Communication technology Ask your staff if they like confirming appointments. Okay, you don't have to ask because you already know the answer. Your current appointment booking system and an unhappy staff will love you for adding this technology
High Tech point of purchase displays Dusty and outdated brochures and other ineffective point of purchase materials set the wrong tone in your office. Step up to a 42" plasma TV that delivers the right message to patients at exactly the right time -- when they're in your office and in "eye exam" mode.
Integrated refraction system Most of your exam lane can be condensed into a few feet of high technology with this complete refraction solution. Your aching shoulders will love you for looking at this technology.


Choosing Equipment That Works for You
By Richard S. Kattouf, O.D., D.O.S., Warren, Ohio

Before purchasing any piece of equipment, assess whether it meets some or all of the following criteria. It should:

  • Increase income
  • Increase patient flow
  • Enable you to delegate greater duties to technicians
  • Reduce doctor time with patients while maintaining a high level of care. This is a critical issue in a managed care environment
  • Act as a public relations tool. Make sure you teach proper scripting to maximize the affect of internal marketing. You must teach the patient that each instrument has unique characteristics. You must communicate three points to the patient when performing a test:

1. What you're doing to him.

2. Why you're doing it to him.

3. Why you must perform this procedure every year.

Assessing equipment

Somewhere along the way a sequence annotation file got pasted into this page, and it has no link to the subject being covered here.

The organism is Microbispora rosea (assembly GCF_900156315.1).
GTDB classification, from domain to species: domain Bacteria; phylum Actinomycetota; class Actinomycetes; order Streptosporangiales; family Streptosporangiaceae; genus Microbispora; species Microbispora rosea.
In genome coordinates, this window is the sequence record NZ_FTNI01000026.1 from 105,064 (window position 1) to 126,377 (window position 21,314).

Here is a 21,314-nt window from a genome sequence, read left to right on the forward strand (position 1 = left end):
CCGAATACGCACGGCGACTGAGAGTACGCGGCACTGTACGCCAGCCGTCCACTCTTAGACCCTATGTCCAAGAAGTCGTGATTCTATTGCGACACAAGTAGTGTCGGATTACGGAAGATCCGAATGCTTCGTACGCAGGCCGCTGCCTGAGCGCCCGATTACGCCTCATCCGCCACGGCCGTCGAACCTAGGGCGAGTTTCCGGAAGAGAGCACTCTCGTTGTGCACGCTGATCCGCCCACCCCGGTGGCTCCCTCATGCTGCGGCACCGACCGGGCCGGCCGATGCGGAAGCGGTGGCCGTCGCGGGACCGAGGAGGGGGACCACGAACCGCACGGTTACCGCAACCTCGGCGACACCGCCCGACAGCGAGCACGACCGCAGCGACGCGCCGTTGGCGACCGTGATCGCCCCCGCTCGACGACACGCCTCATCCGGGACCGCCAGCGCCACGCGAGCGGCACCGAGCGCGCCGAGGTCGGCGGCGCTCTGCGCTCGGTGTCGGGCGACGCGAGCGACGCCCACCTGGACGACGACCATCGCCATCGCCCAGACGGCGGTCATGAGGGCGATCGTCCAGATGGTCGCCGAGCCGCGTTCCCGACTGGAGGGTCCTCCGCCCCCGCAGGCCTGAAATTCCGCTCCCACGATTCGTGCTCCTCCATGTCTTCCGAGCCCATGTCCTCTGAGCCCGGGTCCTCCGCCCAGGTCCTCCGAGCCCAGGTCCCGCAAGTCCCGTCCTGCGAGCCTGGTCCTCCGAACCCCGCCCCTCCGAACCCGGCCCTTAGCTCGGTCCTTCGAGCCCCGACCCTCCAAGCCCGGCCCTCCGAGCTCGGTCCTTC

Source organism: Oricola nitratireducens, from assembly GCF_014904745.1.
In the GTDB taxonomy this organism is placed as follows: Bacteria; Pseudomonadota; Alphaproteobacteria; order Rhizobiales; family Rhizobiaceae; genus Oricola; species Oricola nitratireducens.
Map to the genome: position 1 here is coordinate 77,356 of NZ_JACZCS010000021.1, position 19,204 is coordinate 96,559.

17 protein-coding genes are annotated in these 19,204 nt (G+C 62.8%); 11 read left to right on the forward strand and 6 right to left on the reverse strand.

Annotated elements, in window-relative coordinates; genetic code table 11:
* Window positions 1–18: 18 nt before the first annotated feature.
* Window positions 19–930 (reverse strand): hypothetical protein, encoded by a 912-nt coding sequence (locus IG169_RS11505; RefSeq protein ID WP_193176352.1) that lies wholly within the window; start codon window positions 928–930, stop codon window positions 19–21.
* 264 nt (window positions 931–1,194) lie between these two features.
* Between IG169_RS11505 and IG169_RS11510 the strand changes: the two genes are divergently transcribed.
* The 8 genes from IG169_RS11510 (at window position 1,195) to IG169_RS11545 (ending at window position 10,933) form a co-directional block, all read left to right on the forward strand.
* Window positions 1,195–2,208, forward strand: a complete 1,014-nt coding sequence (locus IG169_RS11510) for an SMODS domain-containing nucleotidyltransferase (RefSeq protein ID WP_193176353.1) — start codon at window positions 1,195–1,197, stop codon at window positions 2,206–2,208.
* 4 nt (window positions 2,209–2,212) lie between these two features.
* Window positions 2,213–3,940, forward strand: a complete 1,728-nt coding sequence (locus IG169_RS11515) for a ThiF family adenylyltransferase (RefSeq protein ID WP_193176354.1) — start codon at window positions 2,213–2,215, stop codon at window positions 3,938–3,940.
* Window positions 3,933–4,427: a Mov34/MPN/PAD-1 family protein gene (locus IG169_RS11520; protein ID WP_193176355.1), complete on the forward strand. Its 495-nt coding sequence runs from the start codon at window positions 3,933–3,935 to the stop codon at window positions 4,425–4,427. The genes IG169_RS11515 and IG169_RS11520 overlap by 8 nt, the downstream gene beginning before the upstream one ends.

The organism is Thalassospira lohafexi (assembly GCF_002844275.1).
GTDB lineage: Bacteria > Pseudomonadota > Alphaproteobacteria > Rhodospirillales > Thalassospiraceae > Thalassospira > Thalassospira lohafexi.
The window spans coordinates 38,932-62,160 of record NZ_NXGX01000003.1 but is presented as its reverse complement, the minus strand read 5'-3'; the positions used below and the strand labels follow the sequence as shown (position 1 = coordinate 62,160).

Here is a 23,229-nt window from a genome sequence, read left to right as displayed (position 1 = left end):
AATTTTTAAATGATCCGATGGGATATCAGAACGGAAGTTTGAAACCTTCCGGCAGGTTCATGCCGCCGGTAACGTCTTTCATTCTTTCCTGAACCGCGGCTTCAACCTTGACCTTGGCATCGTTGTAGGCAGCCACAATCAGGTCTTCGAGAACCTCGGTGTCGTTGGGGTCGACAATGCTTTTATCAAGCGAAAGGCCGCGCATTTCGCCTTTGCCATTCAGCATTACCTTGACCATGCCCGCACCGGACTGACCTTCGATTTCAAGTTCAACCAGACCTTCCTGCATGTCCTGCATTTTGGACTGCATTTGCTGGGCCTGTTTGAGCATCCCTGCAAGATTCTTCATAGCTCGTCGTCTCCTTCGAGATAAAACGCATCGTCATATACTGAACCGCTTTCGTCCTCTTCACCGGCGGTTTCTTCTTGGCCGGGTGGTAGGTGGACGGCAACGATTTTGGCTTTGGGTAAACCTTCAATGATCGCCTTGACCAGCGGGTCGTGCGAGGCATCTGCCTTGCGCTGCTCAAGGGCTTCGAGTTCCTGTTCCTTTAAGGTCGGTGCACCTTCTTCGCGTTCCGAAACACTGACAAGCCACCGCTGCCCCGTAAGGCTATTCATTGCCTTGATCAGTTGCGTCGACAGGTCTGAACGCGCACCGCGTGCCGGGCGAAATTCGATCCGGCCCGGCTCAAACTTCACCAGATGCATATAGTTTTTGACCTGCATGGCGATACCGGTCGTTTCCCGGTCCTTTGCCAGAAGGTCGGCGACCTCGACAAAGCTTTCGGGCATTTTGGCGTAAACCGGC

Let's take a closer look at the criterion we mentioned above.

1) Shift exam time to highly-skilled techs. The following instruments will help you do just that:

► An autorefractor (stationary or hand-held) gives the doctor a tremendous starting point. In essence, this is an automated retinoscope. Don't let your techs become robotic in repeatedly performing the same procedure. This instrument meets all the criteria above. Could save the doctor several minutes per patient.

► Retinal imaging such as Optos's Optomap. Some offices use this technology in lieu of dilation. Patients are happy because they dislike being dilated. When patients are sent to the optical department, they aren't blurred. Results are unique and impressive. The device can be accessed by any exam room computer. This is an "informed consent" procedure. The office makes additional income when the patient consents to have the procedure and pay the additional fee. Saves the doctor five to ten minutes per patient.

2) Increase income. Adding tests such as those listed above, plus such things as retinal photography, glucometry and sphygmomanometry are examples of expanding your medical imagery. All of these can add income through "informed consent." Such instruments and tests, combined with proper scripting, educate the patient that the exam is an eye health evaluation, not simply a spectacle exam.

3) Non-verbal messages. Hand-held autorefractometers by Welch Allyn, hand-held slit lamps by Haag-Streit and automated projectors (STIMULI) by Haag-Streit all exhibit the doctor's attention to disabled and pediatric patients. Patients and observers are impressed when they see that you've invested in specialty instrumentation for specific groups. Patients don't care how much you know until they know how much you care.

4) Staying on the cutting edge. You should have a goal to add some new instrument or procedure annually. This sends a tremendous image to your patients. Infant vision testers by Stereo Optical uses the "preferential looking" concept to evaluate acuity of infants. Potential Acuity Meter (PAM) enables a tech to establish the end point acuity of amblyopic and cataract patients.

5) Making your practice more sellable. We're presently in a buyers' market for the sale of optometric practices. Modern and plentiful equipment increase both the hard asset and goodwill value.

Don't rely on the machine

Keep in mind that without the proper internal marketing, you will not reap the benefit of your equipment investment.

Dr. Kattouf is president and founder of two management and consulting companies. for information, call (800) 745-eyes or e-mail him at


Dr. Gerber is president of The Power Practice, a company specializing in making doctors more profitable. You can reach him at (800) 867-9303 or at



Optometric Management, Issue: August 2004